Creating “The Amazon Experience”—Last-Mile Delivery for E-Commerce

Discover how last-mile delivery is an essential offering that can make or break the customer experience.

Last-mile delivery is an essential offering that can make or break the customer experience.
Last-mile delivery is an essential offering that can make or break the customer experience.

E-commerce has opened avenues for previously unheard of transactions. An average consumer can now purchase almost anything online without ever having to set foot in a store. While this level of access has been liberating for customers, it’s proved challenging for companies and their carriers.

Last-mile delivery is an essential offering that can make or break the customer experience. The latest shipping tech solutions can assist companies to not only determine the most efficient and cost-effective delivery options, but to also track orders in real-time and immediately identify and remedy any problems that may arise. This is invaluable in an economy where the speed, price and quality of a company’s last-mile delivery offering can strongly influence consumers’ purchasing decisions.

Let’s take James for example, who ordered a new swimming pool heater.

Instead of having to buy through an authorized distributor, James orders the heater via his preferred website, During checkout, he receives a range of delivery options at various prices.

An e-commerce-enabled order management system (OMS) connects to Acme’s warehouse management system (WMS) and enterprise resource planning (ERP) to confirm inventory. Once availability is confirmed, the system allows James to place the item in his shopping cart and proceed to checkout. Before he can make his payment, Acme’s transport management system (TMS) checks the stored attributes of the product to see what shipping options are available. After determining that the item weighs more than 150 pounds and is a single piece, the system decides it needs to be shipped via less than truckload (LTL) and presents multiple options to James based on Acme’s negotiated rates and accessorials. Once James has made his shipping decision, the system takes his payment and sends his order to the WMS for fulfilment.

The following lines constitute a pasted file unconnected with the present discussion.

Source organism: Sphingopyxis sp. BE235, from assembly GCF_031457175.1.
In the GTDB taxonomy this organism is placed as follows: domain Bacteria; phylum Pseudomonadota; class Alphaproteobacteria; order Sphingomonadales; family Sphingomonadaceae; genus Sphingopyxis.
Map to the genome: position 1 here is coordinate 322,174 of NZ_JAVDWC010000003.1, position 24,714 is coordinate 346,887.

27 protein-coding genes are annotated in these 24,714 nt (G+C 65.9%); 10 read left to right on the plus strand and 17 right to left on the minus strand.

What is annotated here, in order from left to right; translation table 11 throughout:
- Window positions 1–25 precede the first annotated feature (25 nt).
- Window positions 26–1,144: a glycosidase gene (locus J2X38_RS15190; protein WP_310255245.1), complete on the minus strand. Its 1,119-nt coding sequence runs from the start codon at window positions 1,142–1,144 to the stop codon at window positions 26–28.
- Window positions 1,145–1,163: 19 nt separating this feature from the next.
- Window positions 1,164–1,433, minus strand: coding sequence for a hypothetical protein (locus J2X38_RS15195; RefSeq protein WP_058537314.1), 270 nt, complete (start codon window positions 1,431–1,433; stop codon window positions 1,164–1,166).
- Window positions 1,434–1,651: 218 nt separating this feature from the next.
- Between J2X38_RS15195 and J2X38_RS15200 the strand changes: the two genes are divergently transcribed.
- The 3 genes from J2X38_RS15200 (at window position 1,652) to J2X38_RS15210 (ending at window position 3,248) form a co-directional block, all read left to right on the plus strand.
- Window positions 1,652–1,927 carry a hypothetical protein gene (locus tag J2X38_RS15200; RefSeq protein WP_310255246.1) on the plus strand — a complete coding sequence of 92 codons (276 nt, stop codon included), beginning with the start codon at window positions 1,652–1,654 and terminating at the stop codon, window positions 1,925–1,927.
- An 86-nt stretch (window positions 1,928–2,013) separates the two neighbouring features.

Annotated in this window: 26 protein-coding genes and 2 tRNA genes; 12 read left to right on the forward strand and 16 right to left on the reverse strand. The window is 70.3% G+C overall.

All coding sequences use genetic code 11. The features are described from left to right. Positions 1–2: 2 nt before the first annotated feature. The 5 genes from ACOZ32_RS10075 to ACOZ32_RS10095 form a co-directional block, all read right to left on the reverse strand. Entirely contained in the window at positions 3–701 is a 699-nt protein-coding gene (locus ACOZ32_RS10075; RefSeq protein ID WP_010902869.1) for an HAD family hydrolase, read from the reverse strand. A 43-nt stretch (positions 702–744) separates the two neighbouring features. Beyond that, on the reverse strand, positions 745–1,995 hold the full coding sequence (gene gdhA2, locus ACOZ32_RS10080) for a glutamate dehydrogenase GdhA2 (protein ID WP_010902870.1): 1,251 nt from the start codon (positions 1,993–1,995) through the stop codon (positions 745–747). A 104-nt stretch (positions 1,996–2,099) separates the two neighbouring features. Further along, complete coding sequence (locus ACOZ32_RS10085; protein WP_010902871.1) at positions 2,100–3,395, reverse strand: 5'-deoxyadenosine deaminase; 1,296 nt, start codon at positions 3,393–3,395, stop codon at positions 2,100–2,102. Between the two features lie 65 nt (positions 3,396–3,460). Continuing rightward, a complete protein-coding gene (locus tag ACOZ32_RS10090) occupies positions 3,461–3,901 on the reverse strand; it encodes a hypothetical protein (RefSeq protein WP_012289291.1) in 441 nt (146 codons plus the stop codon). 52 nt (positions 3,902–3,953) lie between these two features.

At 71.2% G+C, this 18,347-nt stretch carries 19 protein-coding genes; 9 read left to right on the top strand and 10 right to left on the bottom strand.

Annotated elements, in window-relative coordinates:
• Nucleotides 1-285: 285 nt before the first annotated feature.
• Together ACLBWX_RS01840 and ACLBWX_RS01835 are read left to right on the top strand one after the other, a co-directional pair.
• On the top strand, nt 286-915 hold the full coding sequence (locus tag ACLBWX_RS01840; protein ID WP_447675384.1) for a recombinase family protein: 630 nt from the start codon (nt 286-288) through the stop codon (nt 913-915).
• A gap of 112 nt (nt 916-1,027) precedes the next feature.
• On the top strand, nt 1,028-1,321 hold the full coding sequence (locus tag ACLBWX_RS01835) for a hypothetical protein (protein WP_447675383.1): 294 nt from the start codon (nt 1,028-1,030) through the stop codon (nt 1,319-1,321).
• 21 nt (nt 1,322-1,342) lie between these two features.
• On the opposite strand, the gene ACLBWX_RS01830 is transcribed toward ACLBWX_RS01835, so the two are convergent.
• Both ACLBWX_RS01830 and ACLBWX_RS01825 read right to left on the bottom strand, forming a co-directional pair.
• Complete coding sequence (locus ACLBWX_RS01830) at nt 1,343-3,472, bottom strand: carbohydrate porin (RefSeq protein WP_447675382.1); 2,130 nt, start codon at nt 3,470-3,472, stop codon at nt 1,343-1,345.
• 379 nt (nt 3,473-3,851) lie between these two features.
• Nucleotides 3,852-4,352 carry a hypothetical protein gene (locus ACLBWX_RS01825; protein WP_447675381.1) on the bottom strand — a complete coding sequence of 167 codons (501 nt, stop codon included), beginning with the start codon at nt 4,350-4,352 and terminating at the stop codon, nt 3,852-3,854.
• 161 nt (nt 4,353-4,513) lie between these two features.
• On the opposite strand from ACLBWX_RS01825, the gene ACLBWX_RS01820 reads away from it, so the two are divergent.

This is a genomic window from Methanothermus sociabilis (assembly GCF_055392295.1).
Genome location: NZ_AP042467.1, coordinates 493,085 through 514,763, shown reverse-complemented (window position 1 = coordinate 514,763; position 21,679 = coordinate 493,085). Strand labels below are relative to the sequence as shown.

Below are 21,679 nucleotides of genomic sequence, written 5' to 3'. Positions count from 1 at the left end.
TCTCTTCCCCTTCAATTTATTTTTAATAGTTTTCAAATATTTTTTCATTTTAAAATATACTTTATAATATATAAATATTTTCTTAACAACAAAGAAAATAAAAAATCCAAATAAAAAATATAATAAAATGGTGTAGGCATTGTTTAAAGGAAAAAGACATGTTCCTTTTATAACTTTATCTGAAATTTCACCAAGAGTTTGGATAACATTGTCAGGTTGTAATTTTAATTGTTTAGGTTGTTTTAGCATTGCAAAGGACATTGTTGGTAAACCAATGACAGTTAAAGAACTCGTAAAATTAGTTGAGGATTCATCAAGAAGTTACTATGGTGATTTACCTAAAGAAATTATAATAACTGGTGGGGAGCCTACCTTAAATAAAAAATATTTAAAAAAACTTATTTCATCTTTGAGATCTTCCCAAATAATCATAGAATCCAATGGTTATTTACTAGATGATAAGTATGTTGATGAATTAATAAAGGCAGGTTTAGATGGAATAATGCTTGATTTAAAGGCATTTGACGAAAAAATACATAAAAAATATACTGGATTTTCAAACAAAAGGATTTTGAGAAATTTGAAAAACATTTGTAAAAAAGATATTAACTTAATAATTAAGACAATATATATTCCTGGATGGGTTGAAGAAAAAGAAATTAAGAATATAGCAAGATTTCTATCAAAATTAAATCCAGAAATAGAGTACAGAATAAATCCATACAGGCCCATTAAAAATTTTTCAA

James then receives a purchase confirmation email letting him know he’ll receive a tracking number within 48 hours, and that he should expect direct communication from the freight carrier. The carrier’s online portal will keep James engaged throughout the delivery process.

When James’ order is ready to go, Acme’s WMS sends a pickup request to the applicable LTL carrier, complete with a system-generated Bill of Lading and James’s contact information. The carrier schedules a truck to pick up James’ order, which triggers the tracking email sent to James.

Next, James is notified via another email that his item has arrived at a local distribution center, and can now schedule his delivery window. He picks a time that works and opts into SMS alerts for extra communication. He receives a reminder message 24 hours before delivery and is given the option to reschedule if needed.

When the item arrives at the distribution center and is scanned into the carrier’s system, it triggers the email to James asking him to select his delivery window. Once he has, the delivery is placed on the last-mile team’s schedule. The carrier might outsource last-mile delivery to small local operators or may stay within their own network. Either way, the carrier’s software is used to coordinate deliveries.

On the day of delivery, James can be confident his product will arrive. He uses the carrier’s online portal to track the status.

The carrier’s system prompts the delivery team to text or call James when the GPS estimates they are 30 minutes away. Upon completion, their company-issued tablet allows them to electronically present the delivery receipt, preventing lost paperwork and allowing for immediate feedback on issues like damage or missing parts.

James is pleased with the ease and efficiency of the delivery. He signs the electronic receipt and is told he’ll receive a copy via email.

Once the system recognizes that the delivery receipt has been signed, it triggers a post-delivery customer experience survey.

James receives the survey via email and completes it within a few minutes. has immediate access to James’ feedback, which allows them to continue engagement with their customer and monitor the quality and consistency of their partner carrier.

This is what’s called “The Amazon Experience,” which online buyers now expect from every e-retailer, distributor or direct selling manufacturer. Amazon is in a unique position to provide that experience because they control so many facets of the supply chain. Reproducing it is a challenge for some businesses, but it’s something that can be achieved with the right technology, processes and carriers. The technology and partnerships in your last-mile delivery are critical to ensuring customer satisfaction and controls.

This Darwinesque survival-of-the-fittest battle in today’s supply chain landscape will continue to grow. Carriers are increasingly prepared to handle these loads, and technology is easily accessible to provide the experience that consumers demand.

The future is bright in last-mile delivery because the focus is on keeping the customer happy, and happy customers buy again.